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Purpose – Due to increase in operational risk, banks are facing huge losses. In order to avoid losses, banks need to manage operational risk. This study aims to analyze the impact of operational risk management (ORM) processes, which include identification, assessment, analysis, monitoring and control in the presence of corporate governance (CG) that can also contribute to effective ORM practices. Design/methodology/approach – Operational risk management processes are used to manage operational risk along with CG. Primary data are collected through questionnaire from (167) operational risk managers of commercial banks. Multiple linear regressions has been run to analyze the data. Findings – Results indicate significant impact of CG and operational risk identification (ORI), monitoring and control on ORM practices in commercial banks of Pakistan. Originality/value – The study suggests policy makers to improve the ORM framework by CG. Beside this, in order to lessen operational risk, proper identification, monitoring and control of operational risk could also contribute. Keywords Operational risk management, Basel accord, SBP, Corporate governance Paper type Research paper 1. Introduction Operational risk is the risk of direct or indirect loss resulting due to inadequate external events and failed internal processes, people and systems (PWC, 1999). Operational risk is inherent in all banking products, activities, processes and systems. Effective management of operational risk has always been a fundamental element of a bank’s risk management programs. In September 1998, the Banking Committee on Banking Supervision (BCBS) published a document “Operational risk management” (ORM) in which operational risk is treated as a self-contained regulatory issue. It was acknowledged that large losses in banking industry are due to operational risk and can be avoided when they are identified, analyzed, monitored and controlled properly. Along with this, corporate governance (CG) also contributes to effective ORM. © Komal Altaf, Huma Ayub, Malik Shahzad Shabbir and Muhammad Usman. Published in Review of Review of Economics and Political Economics and Political Science. Published by Emerald Publishing Limited. This article is published Science under the Creative Commons Attribution (CC BY 4.0) licence. Anyone may reproduce, distribute, pp. 108-123 translate and create derivative works of this article (for both commercial and non-commercial purposes), Emerald Publishing Limited e-ISSN: 2631-3561 subject to full attribution to the original publication and authors. The full terms of this licence maybe p-ISSN: 2356-9980 DOI 10.1108/REPS-12-2019-0156 seen at http://creativecommons.org/licences/by/4.0/legalcode Due to weakened ORM, fraud and forgery cases are rapidly increasing in Pakistani The impact of banking sector for many years. As argued by Bastomi et al. (2017), poor CG and risk operational management are the main causes of bank. State Bank of Pakistan (SBP) has instructed banks risk to properly identify, analyze, monitor and control operational risk in order to reduce the level management of operational risk. The current study aims to analyze how ORM practices can be made more effective through ORM processes along with CG. The survey-based methodology has been used. The researcher intended to at least partly reduce the gap found through literature in the theme of the impact of CG and ORM processes on ORM practices of commercial banks in Pakistan. Continuity and success of banks depends upon ORM. Previous studies related to operational risk are not done on the Pakistani banking sector. Beside this, no study finds together the impact of CG and ORM processes on ORM. The current study attempts to fill this gap while keeping the ORM process and CG together that can determine the ORM practice of banks. Furthermore, it is clear from the above discussion that a dedicated study is required on ORM practices in Pakistan’s commercial banks. CG ensures that operational risk managers have resources for performing duties assigned to them, and they may work as an independent unit. The ultimate goal behind the establishment of an ORM unit is to decrease risk, not to increase profit. Briefly speaking, it is board of director’s responsibility that bank policies and strategies must be consistent with operational management practices. It is the duty of board of directors (BODs) to place an effective risk management system, which means that along with awareness on risks faced by bank, employees must also be aware of system which is placed to monitor and control risk. This shows that CG encompasses risk management in banking operations (Lam, 2001; Shabbir et al., 2020; Sobel and Reding, 2004). The findings of the study provide implications for effective CG in order to better manage ORM practices in banks. The study provides policy implications to SBP as a regulatory body for giving insights on current ORM practices of commercial banks Shabbir and Wisdom (2020). The study also suggests commercial banks to improve the ORM practices by involving governance body, i.e. (BODs, senior management). This study addresses the following questions such as, what is the impact of operational risk processes such as operational risk identification (ORI), operational risk assessment and analysis (ORAA) and operational risk monitoring and control (ORMC) on ORM in banks. Furthermore, what is the impact of CG through board of director and senior management on ORM in banking industry. This study aims to identify the impact of ORM practices and CG which mainly include: To investigate the impact of ORM processes on ORM practices in commercial banks of Pakistan. Moreover, at what extent the impact of CG on ORM practices in commercial banks of Pakistan. Furthermore, to investigate the impact of ORM processes, the main objective of the study, which may be specified as sub-objectives, is as follow: in order to determine the impact of ORI on ORM practices of commercial banks; to determine the impact of ORAA on ORM practices of commercial banks; and finally, the impact of ORMC on ORM practices of commercial banks. Lastly, the structure of paper is as follows: in section 2, literature is reviewed; section 3 illustrates the theoretical framework; in section 4, methodology has been discussed; section 5 shows the results, and in the last section, conclusion and recommendations have been given. 2. Literature review ORM has become one of the fastest-growing and most complex risk disciplines in banking industry (Koomson, 2011). In 2006 Basel Committee of Banking Supervision provide the operational risk definition as: “Operational risk is defined as the risk of loss resulting from inadequate or failed internal processes, people and systems or from external events”. This definition includes legal risk, but excludes strategic and reputational risk” According to REPS Hussain and Ajmi (2012), ORM includes all the procedures, policies, expertise and systems 7,2 that are required to manage all the risks occur due to financial transactions. Based on internal data loss, three approaches are used to calculate operational risk: basic indicator approach, standardized approach and the advanced measurement approach (Coetzee and Lubbe, 2014). Basel II and III encourage banks to identify, assess, measure, control and manage operational risk (Moosa, 2007; Shabbir, 2020). Pakhchanyan (2016) conducted a survey of the operational risk literature where he reviewed collected articles and identify studies that provide an overview of the operational risk literature, highlighting its importance and assessment methodologies. ORM processes includes: ORI, ORAA and ORMC ling. ORM initiated with its identification. Bocker and Kluppelberg (2005) suggest that the only feasible way to manage operational risk successfully is by identifying and minimizing it, which requires the development of adequate quantification techniques. It is a challenging issue to identify operational risk, as the factors of operational risk are not well defined (Muermann and Oktem, 2002). Both internal and external factors are included in risk identification process (Nastase et al., 2013). However, Wei (2007) suggested that “quantification of operational risk has been hindered by the lack of internal and external data on operational losses”. Geiger and Raghunandan (2002) propose that to identify operational risk, RIM (risk identification matrix) can be used. Identification tools comprised of: risk mapping, self-assessment, establishing key risk indicators and measurement processes (Nastase and Unchiasu, 2013). PWC (1999) also suggests that management may also identify operational risk through process mapping, in which business key processes are identified and mapped. According to Kuritzkes (2002) assessment of the operational risk is very crucial, for achieving the objectives, as objective establishment provide basis for determining how operational risk should be managed. “Top-down” single indicator method, “bottom-up” models including expert judgment and “causal models”, classical statistical approach are some methods used for measuring operational risk (Heinricj, 2006). Risk analysis involves analyzing risk type and outcomes of actions made. According to Herring (2002),there are different ways bank may use to identify and assess operational risk. These processes are: self-assessment, scorecards. According to Davies and Haubenstock (2002), banks are required to define their own approach, the scope of analysis and method used in analysis, either qualitative or quantitative. Banks are required to establish a guiding principle for the ORM process which guarantees that proper measure of operational risk is available in all bank business lines (Crouhy et al., 2003). According to Ishtiaq (2015) disclosure of information on time is necessary for banks, so that a reliable structure is provided to banks for the assessment of their operational risk monitoring. This can also be found from the case study by (Masenene, 2015)that information on operational risk must be communicated to right people and on right time. Firew (2013) argues that under bank guidelines for ORM, actual level of operational risk and operational risk tolerance level should compare. By this way, bank’soperational risk is continuously monitored and also would help to ensure that the bank’s operational risk level lies within acceptable range. In an operational risk context, a KRI is a metric that provides information on the level of exposure to some operational risk, at a given point in time. Preventive KRIs measure a rise in the causes of risk, either in probability (KRI of likelihood) or in potential impact should the risk materialize (Chapelle, 2019). Neifar and Jarboui (2018) suggest that Islamic banks shall disclose their ORM framework to inform stakeholders to know about the process of managing OR including the way that the bank identify, assess, monitor and control the OR and how effectively it manages this type of risk. Masenene (2015) also stated that the effectiveness of internal controls needs to monitor The impact of after their placement so that they could be function properly. According to Allen and Bali operational (2007), controlling operational risk is more important than market and credit risk. Control risk activities are placed to safeguard the execution of management directives (Andrew, 1995). management These policies and procedures help to ensure that risk is addressed and mitigating activities are used in order to achieve bank’s objectives. Kuritzkes (2002) argues that control activities must place in the functions of the bank at all levels. Masenene (2015,p.25) proposes that ORM system reliability depends upon the strength of its internal control processes and reporting system. In case banks unable to monitor and control operational risk, financial penalties are placed by the regulators (Mainelli, 2002; Shabbir, 2018a, b, c; Lewis, 2004). Kasim and Hussin (2010) argue that in banking operations there is close relationship between CG and risk management. “Corporate Governance” refers to corporate discipline. According to BIS (2006), ISACA (2009) governance, risk management and control (GRC) play a critical role in minimizing operational risk. Corporate failure results, due to inefficient risk management and inefficient CG, i.e. inefficient control of activities by the BODs (Manab et al.,2010). Al Hussiny (2010) argues that bank may use CG as risk mitigation strategy, to safeguard the interest of its stakeholders. According to Quon et al. (2012), Shahzad and Rehman (2015), risk management and CG are interdependent and interrelated. Good CG and effective risk management leads to improvement in bank performance (Manab et al.,2010; Shahzad and Zaman, 2016; Sobil and Reding, 2004). Van Greuning and Brajovic-Bratanovic (2009a, b) argued that for management of operational risk, CG process key players (like the director and executive managers) are responsible. It is observed that good ORM, senior management involvement and support is required who could give considerable attention to operational risk along with the allocation of resources (Davies and Haubenstock, 2002). Directing senior managers is the responsibility of BODs about setting tolerance level for operational risk and for all major areas of operations the establishment of correspondent processes, procedures, controls and systems (Ishtiaq, 2015). Firew (2013) proposed that for effective ORM by the operational risk managers, BODs may set out strategies, policies and guidelines. Neifar and Jarboui (2018) also suggest that Islamic banks shall encourage to ensure an effective risk culture because it is an important task for learning how to manage unexpected situations. A culture that is conducive to effective risk management urges open and upward communication, sharing of knowledge and best practices, continuous process improvement and a deep commitment to ethical and responsible business behavior. In light of the above literature, the current study aims to bridge the gap between the relationships of ORM, its processes and CG practice, which will provide a way to realize the vision of mitigating operational risks and optimizing the performance of banking sector. Thus the study is an empirical analysis of operational risks management and role of CG practice followed by the banking sector of developing economieslikePakistan. 3. Theoretical framework The relationship between proper identification, assessment and analysis, monitoring and control of operational risk and ORM takes center stage: in addition to this relationship, the study proposed that banks can improve their ORM through CG. The study will help to explain the cause-and-effect relationship between the operational risk process, CG and ORM in banks. Following framework has been proposed: REPS Operational risk 7,2 Identification H1 Operational risk H2 Assessment and Analysis Operational Risk Management Operational risk Monitoring H3 and controlling H4 Corporate Governance Board of directors Senior management Following hypothesis has been H1. There is a significant impact of operational risk identification on operational risk management. H2. There is a significant impact of operational risk assessment and analysis on operational risk management. H3. There is a significant impact of operational risk monitoring and control on operational risk management. H4. There is a significant impact of corporate governance on operational risk management. 4. Research methodology Sampling method and data collection process and techniques has been discussed in this section. One of the non-probability judgmental sampling techniques, expert sampling technique that has been used in this study is the best way to elicit the views of operational risk managers on the proposed cause an effect relationship of operational risk process and CG on ORM. The experts have demonstrable experience and expertise in the field of ORM in banks. However, 200 questionnaires were distributed among the operational risk managers, area managers, zonal head coordinator and risk managers of commercial banks in Rawalpindi and Islamabad. The questionnaire has been used to collect data for finding the impact of ORM processes and CG on ORM. All the questions were close-ended and five-point Likert scale has been used to get response against every item. Data have been analyzed in Statistical Package for Social Sciences (SPSS) to find data reliability, demographics and descriptive analysis to investigate correlation among variables and to perform regression analysis. The study empirically examine whether the processes of ORM such as the risk identification, risk assessment and analysis and risk monitoring and controlling leads to improved risk management or not. Where, results of the study confirm that the operational risk assessment and analysis (one of X) play an insignificant role toward the risk management which also highlight that X is different than Y. This is predominantly due to the fact that banks in Pakistan still lack behind on the assessment and analysis of operational risk in order to manage it effectively. This is mainly due to the reason that majority of banks are still using basic indicator approach to assessing operational risk however there is a strong need to adopt standardize or advance approach for the assessment of operational risk by employing qualitative techniques (audit findings, scorecards and self-assessment) and quantitative techniques (loss distribution, economic models) to better manage operational The impact of risk. Moreover, as we have incorporated the role of CG in the proposed framework therefore operational the regression analysis is suitable methodology. risk management 5. Findings and discussion The following section discusses the results of reliability analysis, demographic analysis, descriptive and normality analysis, Pearson correlation and multiple linear regression. 5.1 Reliability analysis Cronbach’s alpha (α), an internal consistency statistical tool is used by the researcher to measure the reliability as suggested by researchers (Pallant, 2013; Gujarati and Porter, 2009 and Shabbir, 2018a, b, c).Table 1 shows reliability measure values of all the variables, and it can be seen from the table that Cronbach’s alpha values for all variables are more than (0.60) which is in the acceptable range (Hair et al., 2006). 5.2 Demographic analysis Majority of the respondents were male, i.e. (76%). Most of the respondent’s age is between 30 and 39 years. None of the respondents fall in the age group of 40–49 and above. Work experience of majority of the participants is 16–20 years with a share of 37.7% in the total data. The highest education attained by the respondents is a master’s degree with a frequency and percentage of (121, 72.5%) (see Table 2). 5.3 Normality and descriptive analysis Table 3 depicts mean and standard deviation values of all the variables. Participants score highest mean score on ORI and ORAA (m5 3.974) and the lowest score on ORM (m5 3.8308). Highest standard deviation value for ORMC (0.5676) indicates variability in respondent’s response from the average (m 5 3.8915). Normality analysis is tested through skewness and kurtosis. Table 3 shows that data is normal as all values lie in the acceptable range, i.e. 1to þ1 for skewness and 3to þ3 for kurtosis. 5.4 Correlation Significant positive correlation is observed between all variables (p ≤ 0.01). Table 4 shows no problem of correlation among all the independent variables. 5.5 Multicollinearity Multicollinearity has been tested by employing both tolerance and VIF. The acceptable range of VIF and Tolerance, i.e. (<510 and >0.20) and Table 5 indicates that there is no issue of multicollinearity in the data. Variables No. of items Cronbach’s alpha (α) ORI 6 0.779 ORAA 6 0.750 ORMC 8 0.776 CG 6 0.738 ORM 9 0.750 Note(s): ORI 5 Operational risk identification, ORAA 5 Operational risk assessment and analysis, Table 1. ORMC 5 Operational risk monitoring and control, CG 5 Corporate governance, ORM 5 Operational risk Reliability analysis of management the study variables REPS Frequency Percentage frequency 7,2 Gender Male 127 76% Female 40 24% Age 18–29 years 65 38.9% 30–39 years 78 46.7% 40–49 years 24 14.4% Work experience <55 years 48 28.7% 6–10 years 35 21.0% 11–15 years 63 37.7% 16–20 years 10 6.0% Above 20 years 11 6.6% Education Undergraduate 3 1.8% Graduate 33 19.8% Master’s degree 121 72.5% Table 2. Demographic analysis PhD 10 6.0% Variables Mean St. Deviation Skewness Kurtosis ORI 3.974 0.563 0.505 0.967 ORAA 3.974 0.559 0.376 1.349 ORMC 3.891 0.567 0.368 0.380 CG 3.948 0.564 0.485 0.776 ORM 3.830 0.502 0.237 0.107 Note(s): ORI 5 Operational risk identification, ORAA 5 Operational risk assessment and analysis, Table 3. ORMC 5 Operational risk monitoring and control, CG 5 Corporate governance, ORM 5 Operational risk Descriptive and normality analysis management Variables ORI ORAA ORMC CG ORI 1 ORAA 0.441** 1 ORMC 0.537** 0.490** 1 CG 0.483** 0.511** 0.612** 1 Table 4. Correlation Note(s): **Correlation is significant at the 0.01 level (2-tailed) Variables Tolerance VIF ORI 0.651 1.537 ORAA 0.665 1.504 ORMC 0.530 1.887 Table 5. Multicollinearity CG 0.551 1.816 5.6 Multiple regression analysis The impact of The researcher done the regression analysis to measure the cause-and-effect relationship of operational multiple independent and one dependent variable. Independent variables ORI, ORAA, ORMC risk and CG regressed on dependent variables, i.e. ORM. management Y ¼ 0:206 X þ 0:019 X þ 0:121 X þ 0:451 X þ μi 1 1 2 3 4 Dependent variable ORM is measured by ORI, ORAA, ORMC and CG. Table 6 also shows values for these variables. The value for R 5 0.579, tells that 57.9% variance in ORM was explained by the desired model, while the remaining 42.1% variation is explained by other factors which the researcher does not include in this model. Rejection or acceptance of a hypothesis depends upon P value in regression analysis. If the value of P is greater than 0.1, it means that the hypothesis is rejected. Variables importance is indicated by beta coefficients. The beta coefficient for ORI with value 0.206 is showing that with one unit increase in ORI, there will be a 20.6% increase in ORM which shows an equal change in both constructs. The t value and the Sig. opposite ORI, i.e. (3.656, 0.000) indicate that variable is significantly contributing to the equation for predicting ORM (Sekaran, 2003). Therefore, hypothesis H1 is accepted. Acceptance of the hypothesis shows that banks are properly identifying and prioritizing operational risk. Commercial banks have developed procedures for identifying operational risk found in their products, procedures and they are working properly on the identification of external and internal events. Banks are instructed by SBP (2015) to identify risk through risk mapping, key risk indicators and self-assessment tools, results show that banks are using these tools to identify operational risk. The results are in line with the study of Ishtiaq (2015) that proper identification of operational risk legitimate the effective management of operational risk. Similar kind of relationship was also observed by Pearl-Kumah et al. (2014) in the banking sector of Ghana in which they identify a positive significant relationship between risk identification and risk management practices. The work of study is also supported by Al Hussiny (2010) and Masenene (2015, pp. 30-31) in the context of UAE banking industry and Dar-Es-Salaam selected banks respectively. The results of current study indicates that commercial banks in Pakistan are properly identifying operational risk as per Basel guidelines implemented by SBP to manage operational risk more effectively as mentioned by SBP in BPRD circular No. 4 on 20th May, 2014 that proper identification of operational risk is very essential for effectively managing operational risk and results are also in line with this statement that proper identification leads to good management. Beta coefficient value for ORAA is 0.019, which means that 1.9% increase in the dependent variable is due to ORAA which is a nominal charge, but in both constructs, equal change is predicted. T-value 0.342 along with significance level at 0.733 predicts that this variable has no significant impact on ORM (Sekaran, 2003). Therefore, H2 is rejected. From the analysis, an insignificant impact of ORAA on ORM indicates that banks still lack behind on the assessment and analysis of operational risk in order to manage it Independent variables Bt Sig. ORI 0.206 3.656 0.000 Table 6. ORAA 0.019 0.342 0.733 Regression analysis for ORMC 0.121 1.956 0.052 predictor variables and CG 0.451 7.368 0.000 operational risk Note(s): R 5 0.579; F(4, 162) 5 55.694. *p ≤ 0.1,**p ≤ 0.05, ***p ≤ 0.01 management effectively. Findings indicates that banks have no or less capabilities for assessing REPS operational risk through qualitative techniques (audit findings, scorecards and self- 7,2 assessment) and quantitative techniques (loss distribution, economic models), and they do not have contingency plans to minimize the losses in the event of severe business disruption Saleem et al. (2020). This is because of the reason that all the banks in Pakistan are using basic indicator approach and they do not reach on standardizing or advance approach where all of the above-mentioned techniques are used to analyze operational risk. Commercial banks are trying to follow these processes yet they are not able to do it. While they are managing operational risk through identification, monitoring and control with respect to basic indicator approach. From the above discussion and analysis, it is concluded that proper assessment and analysis of operational risk do not contribute to ORM as techniques used are of advanced approach and commercial banks of Pakistan are managing it through basic indicator approach. Whereas, (B 5 0.121) for ORMC reveal that one unit increase in ORMC leads to 12.1% increase in ORM, predicting equal change in both constructs. T-statistics value for this variable is 1.956 with significance value (p 5 0.052) also shows that ORMC is significantly contributing to the equation for predicting ORM practices (Sekaran, 2003). Hence, hypothesis H3 is accepted. Acceptance of hypothesis shows that commercial banks are monitoring actual level of operational risk with permissible level as supported by Firew (2013) in selected Ethiopian Commercial Banks for providing regular and timely feedback on daily basis. Beside this, they also had made plans for identified operational risk. Banks also made insurance to cover daily operational risk. Commercial banks in Pakistan are reporting operational risk-related matters on timely basis according to disclosure requirement of SBP Shabbir (2016). The results are in line with the study of Ishtiaq (2015) that proper monitoring and control of operational risk legitimate the effective management of operational risk. This is also supported by the work of Pearl-Kumah et al. (2014) in the Ghana banking industry and Masenene (2015, p. 28) in Dar-Es-Salaam selected banks. Kuritzkes (2002) also proposes that policies and procedures help to ensure that risk is address and mitigating activities are used in order to achieve bank’s objectives. According to fundamental principles of risk management framed by SBP, every bank should implement a comprehensive mechanism to monitor and control operational risk. An inference can be drawn while considering the significant impact of operational risk monitoring, and control on ORM practices that with effective monitoring and control of operational risk, it can manage properly. From the above discussion, it is concluded that proper monitoring and control of identified operational risk can improve ORM processes. The highest beta value is for CG (β 5 0.451) tells that with one unit increase in CG, there will be 45.1% increase in ORM. Relationship strength is described by (t) values. CG t value and the Sig. opposite CG, i.e. (7.368, 0.000) indicates that variable is significantly contributing to the equation for predicting ORM (Sekaran, 2003). Therefore, hypothesis H4 is accepted. A positive and significant relationship between the CG and ORM practices indicates that when senior management and BODs receive and review information on daily basis and according to that they set proper procedures and processes for providing direction to employees. It will result in effective ORM. This result is also confirmed from the study that good CG and effective risk management leads to improvement in bank performance (Manab et al., 2010; Muhammad et al., 2020; Nguyen et al., 2020; Sobil and Reding, 2004). Van Greuning and Brajovic-Bratanovic (2009a, b) argues that for management of operational risk, CG process key players (like the director and executive managers) are responsible. According to Arif and Shabbir (2019), Quon et al. (2012), risk management and CG are interdependent and interrelated. Koomson (2011) also confirms that good CG leads to effective ORM. According to The impact of Koomson (2011) managing operational risk is not the sole responsibility of directors or senior operational managers but everyone in the bank is equally responsible to manage operational risk. risk According to current study, when operational risk manage with governance body, it can be management manage more effectively. If operational risk mange effectively, there will be less forgery, fraud and less failure of systems. From all of the above discussion, it is concluded that ORM processes which include ORI, monitoring and control along with over sightedness of BODs and senior management involvement can improve the ORM practices in commercial banks. Thus, in this relation, only ORAA is not significantly adding to the prediction while other three variables are significantly predicting positive impact. 6. Conclusion and recommendation This study focuses on finding the impact of ORM processes and CG on ORM. Results indicate that proper identifying, monitoring and controlling, along with the studious attention of bank’s BODs and senior management will lead to effective ORM. Banks are using mapping techniques, key risk indicators and self-assessment tools for the identification of operational risk which increase the effective ORM at bank end. It is also concluded from the study that banks still lack behind on the assessment and analysis of operational risk to manage it effectively. This is mainly due to the reason that majority of banks are still using basic indicator approach to assessing operational risk however there is a strong need to adopt standardize or advance approach for the assessment of operational risk by employing qualitative techniques (audit findings, scorecards and self-assessment) and quantitative techniques (loss distribution, economic models) to better manage operational risk. There is also a need for developing contingency plans to minimize the losses in the event of severe business disruption for the effective management of operational risk. This is also concluded that Commercial banks in Pakistan are properly monitoring and reporting operational risk-related matters on timely basis according to disclosure requirement of SBP. Another imperative conclusion of the study is the significance of the positive role that corporate board and senior management play for the effective management of operational risk. Therefore it is recommended that banks management need to disclose all the process of managing operational risk to the corporate board thus to the shareholders of the bank. In light of this, it was suggested that procedures should be in place to inform Board members about the operational risk assessment and minimization procedures. These procedures should be periodically reviewed to ensure that executive management controls risk through means of a properly defined framework. Lastly, although as the study confirms that the Bard of directs and senior management involvement is contributing toward the effective ORM, however, there is a dire need to propagate the conscious culture of ORM in commercial banks of Pakistan. In future, a study may conduct on ORM practices of development banks, microfinance banks and other small financial institutions. In future studies, the element of tolerance level may be studied which each bank is required to set for its ORM. More elements of CG like board size, management quality can be used in future studies. For secondary research, operational risk loss data could be studied. ORM practices of Islamic and Conventional banks can also explore in future studies. The first limitation of this study is that it does not include other risks associated with the banking sector, e.g. market and credit risk. The research employed survey method, the questionnaire used in the study were close-ended. In close-ended questionnaires, respondents cannot express their views. In survey method, biasness can also occur as the perception of the respondents for their banks is asked. This study’s sample size is composed of only commercial banks (financial institutions) it does not include non-financial organizations that REPS also face difficulty in ORM. This study has also not included some other categories of banks, 7,2 like development banks, microfinance banks. References Al Hussiny, S. 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Appendix 1 The impact of operational risk management Commercial banks Sr. Commercial banks 1 Askari Bank Limited 2 United Bank Limited 3 Summit Bank Limited 4 Bank Alfalah Limited 5 Dubai Islamic Bank 6 Habib Bank Limited 7 Silk Bank Limited 8 Bank Islmi Pakistan Limited 9 Albaraka Bank (Pakistan) Limited 10 Samba Bank Limited 11 National Bank Of Pakistan 12 Faysal Bank Limited 13 JS Bank Limited 14 NIB Bank Limited 15 Habib Metropolitan Bank Limited 16 First Women Bank Limited 17 Meezan Bank Limited 18 Bank of Punjab 19 Bank of Khyber 20 Soneri Bank Limited Table A1. 21 Allied Bank Limited 22 MCB Bank Limited Sample banks for 23 Standard Chartered Bank Limited 24 Bank Al Habib Limited the study Appendix 2 Strongly Strongly Operational risk identification disagree Disagree Neutral Agree agree 1. My bank carries out a comprehensive and 12 3 4 5 systematic identification of its operational risk in terms of people and internal systems 2. My bank prioritizes its operational risks 12 3 4 5 according to Basel Accord guidelines 3. My bank has developed and applied 12 3 4 5 procedures for the systematic identification of internal and external events of operational risk 4. My bank identifies operational risk through 12 3 4 5 risk mapping 5. My bank identifies operational risk using self- 12 3 4 5 assessment tool 6. My bank uses key risk indicator tool for 12 3 4 5 identifying its operational risk Strongly Disagree Neutral Agree Strongly Operational risk assessment and analysis disagree agree 7. My bank assesses the likelihood of occurring 12 3 4 5 operational risk 8. My bank assesses its operational risk by 12 3 4 5 using quantitative analysis methods (e.g. risk indicators, loss distribution and economic models) Table A2. The descriptive (continued) analysis tables REPS 7,2 Strongly Strongly Operational risk assessment and analysis disagree Disagree Neutral Agree agree 9. My bank assesses operational risks by using 12 3 4 5 qualitative analysis methods (e.g. risk maps, audit findings, scorecards and self- assessments) 10. My Bank has contingency and business 12 3 4 5 continuity plans to ensure its ability to operate as going concern and minimize losses in the event of severe business disruption 11. My bank response to analyze operational 12 3 4 5 risks includes an assessment of the costs and benefits of addressing operational risks 12. My bank response to analyze operational 12 3 4 5 risk includes prioritizing of operational risks and active management for operational risk Strongly Disagree Neutral Agree Strongly Operational risk monitoring and control disagree agree 13. Monitoring the effectiveness of operational 12 3 4 5 risk management is an integral part of routine management reporting 14. My bank continuously compares the actual 12 3 4 5 operational risk levels with permissible operational risk level under Basel II 15. The level of control mechanism is 12 3 4 5 appropriate for the operational risk processes in my bank 16. My bank is reporting disclosure of 12 3 4 5 information on timely basis for monitoring the operational risk 17. My bank monitors the operational risk and 12 3 4 5 provides immediate feedback to the management 18. My bank’s response to operational risk 12 3 4 5 includes action plans for implementing decisions about identified operational risk 19. My bank’s evaluates the effectiveness of the 12 3 4 5 existing controls for operational risk 20. There is an active insurance made to cover 12 3 4 5 daily operational risks at my bank Corporate governance and operational risk Strongly Disagree Neutral Agree Strongly management disagree agree 21. Executive management and board of 12 3 4 5 directors receive operational risk-based management information on a regular basis 22. My bank’s executive management regularly 12 3 4 5 reviews the organization’s performance in managing its operational risks (continued) Table A2. The impact of Corporate governance and operational risk Strongly Strongly operational management disagree Disagree Neutral Agree agree risk management 23. The boards of directors are directly 12 3 4 5 responsible for operational risk management 24. The bank’s risk management procedures 12 3 4 5 and processes are documented and provide guidance to staff about managing operational risk 25. Senior management of the bank transforms 12 3 4 5 the strategic direction given by the board through operational risk management policy 26. Efficient operational risk management is one 12 3 4 5 of my bank’s objectives Strongly Disagree Neutral Agree Strongly Operational risk management disagree agree 27. There is a proper set of rules and guidelines, 12 3 4 5 for managing operational risk, available in the bank 28. Board and executive management of the 12 3 4 5 bank understands all categories of operational risk applicable to the bank 29. My bank has been encountered to daily 12 3 4 5 operational risk 30. My bank regularly prepares periodic report 12 3 4 5 of operational risk 31. The issue of operational risk control is taken 12 3 4 5 to a great consideration at my bank 32. My bank takes more consideration on 12 3 4 5 operational risks occurring to its systems and procedures 33. My bank takes more consideration on 12 3 4 5 operational risks occurring to its systems and procedures 34. My bank takes more consideration on 12 3 4 5 operational risk occurring to its people side 35. Lack of strong rules and principles for 12 3 4 5 operational risk management cause more operational risk to take place in my bank 36. Overall, my bank operational risk 12 3 4 5 management practices are consider excellent Table A2. Corresponding author Malik Shahzad Shabbir can be contacted at: email@example.com For instructions on how to order reprints of this article, please visit our website: www.emeraldgrouppublishing.com/licensing/reprints.htm Or contact us for further details: firstname.lastname@example.org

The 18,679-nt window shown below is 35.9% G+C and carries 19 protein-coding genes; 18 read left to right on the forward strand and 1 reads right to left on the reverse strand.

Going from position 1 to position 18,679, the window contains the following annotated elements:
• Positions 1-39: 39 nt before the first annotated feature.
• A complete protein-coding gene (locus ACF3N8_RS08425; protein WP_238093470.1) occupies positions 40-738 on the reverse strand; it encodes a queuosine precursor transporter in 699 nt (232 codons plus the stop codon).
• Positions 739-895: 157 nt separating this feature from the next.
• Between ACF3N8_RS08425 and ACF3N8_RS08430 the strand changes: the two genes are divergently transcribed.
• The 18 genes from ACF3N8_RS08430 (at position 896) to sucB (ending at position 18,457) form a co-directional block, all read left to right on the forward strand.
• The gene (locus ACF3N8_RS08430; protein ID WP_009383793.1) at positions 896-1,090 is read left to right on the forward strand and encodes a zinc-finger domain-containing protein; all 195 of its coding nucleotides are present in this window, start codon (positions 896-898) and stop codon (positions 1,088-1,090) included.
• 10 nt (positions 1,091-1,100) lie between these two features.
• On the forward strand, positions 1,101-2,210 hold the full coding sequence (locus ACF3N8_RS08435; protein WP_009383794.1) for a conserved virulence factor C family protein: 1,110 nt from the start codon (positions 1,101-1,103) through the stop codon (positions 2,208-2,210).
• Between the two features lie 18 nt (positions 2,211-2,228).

Review of Economics and Political Science – Emerald Publishing
Published: Mar 28, 2022
Keywords: Operational risk management; Basel accord; SBP; Corporate governance